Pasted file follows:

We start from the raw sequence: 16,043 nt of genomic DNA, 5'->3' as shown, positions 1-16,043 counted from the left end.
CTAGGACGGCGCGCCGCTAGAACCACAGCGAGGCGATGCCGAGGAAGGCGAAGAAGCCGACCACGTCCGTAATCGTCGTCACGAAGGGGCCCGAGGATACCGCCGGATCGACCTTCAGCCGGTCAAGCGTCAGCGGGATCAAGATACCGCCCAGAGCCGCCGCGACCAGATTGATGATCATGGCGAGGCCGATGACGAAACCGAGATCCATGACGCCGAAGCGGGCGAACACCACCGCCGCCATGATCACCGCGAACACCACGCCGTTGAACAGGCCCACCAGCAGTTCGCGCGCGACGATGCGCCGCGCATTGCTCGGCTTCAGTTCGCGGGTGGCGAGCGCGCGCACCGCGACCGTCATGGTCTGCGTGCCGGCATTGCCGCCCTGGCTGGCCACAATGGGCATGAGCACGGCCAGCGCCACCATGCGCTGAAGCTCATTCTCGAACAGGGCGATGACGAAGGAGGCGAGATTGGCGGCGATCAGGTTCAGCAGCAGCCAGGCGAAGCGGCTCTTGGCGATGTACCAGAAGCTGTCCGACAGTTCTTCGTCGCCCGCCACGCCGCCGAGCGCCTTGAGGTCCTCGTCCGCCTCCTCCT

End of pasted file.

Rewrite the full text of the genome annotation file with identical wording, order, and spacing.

We start from the raw sequence: 16,043 nt of genomic DNA, 5'->3' as shown, positions 1-16,043 counted from the left end.
CTAGGACGGCGCGCCGCTAGAACCACAGCGAGGCGATGCCGAGGAAGGCGAAGAAGCCGACCACGTCCGTAATCGTCGTCACGAAGGGGCCCGAGGATACCGCCGGATCGACCTTCAGCCGGTCAAGCGTCAGCGGGATCAAGATACCGCCCAGAGCCGCCGCGACCAGATTGATGATCATGGCGAGGCCGATGACGAAACCGAGATCCATGACGCCGAAGCGGGCGAACACCACCGCCGCCATGATCACCGCGAACACCACGCCGTTGAACAGGCCCACCAGCAGTTCGCGCGCGACGATGCGCCGCGCATTGCTCGGCTTCAGTTCGCGGGTGGCGAGCGCGCGCACCGCGACCGTCATGGTCTGCGTGCCGGCATTGCCGCCCTGGCTGGCCACAATGGGCATGAGCACGGCCAGCGCCACCATGCGCTGAAGCTCATTCTCGAACAGGGCGATGACGAAGGAGGCGAGATTGGCGGCGATCAGGTTCAGCAGCAGCCAGGCGAAGCGGCTCTTGGCGATGTACCAGAAGCTGTCCGACAGTTCTTCGTCGCCCGCCACGCCGCCGAGCGCCTTGAGGTCCTCGTCCGCCTCCTCCT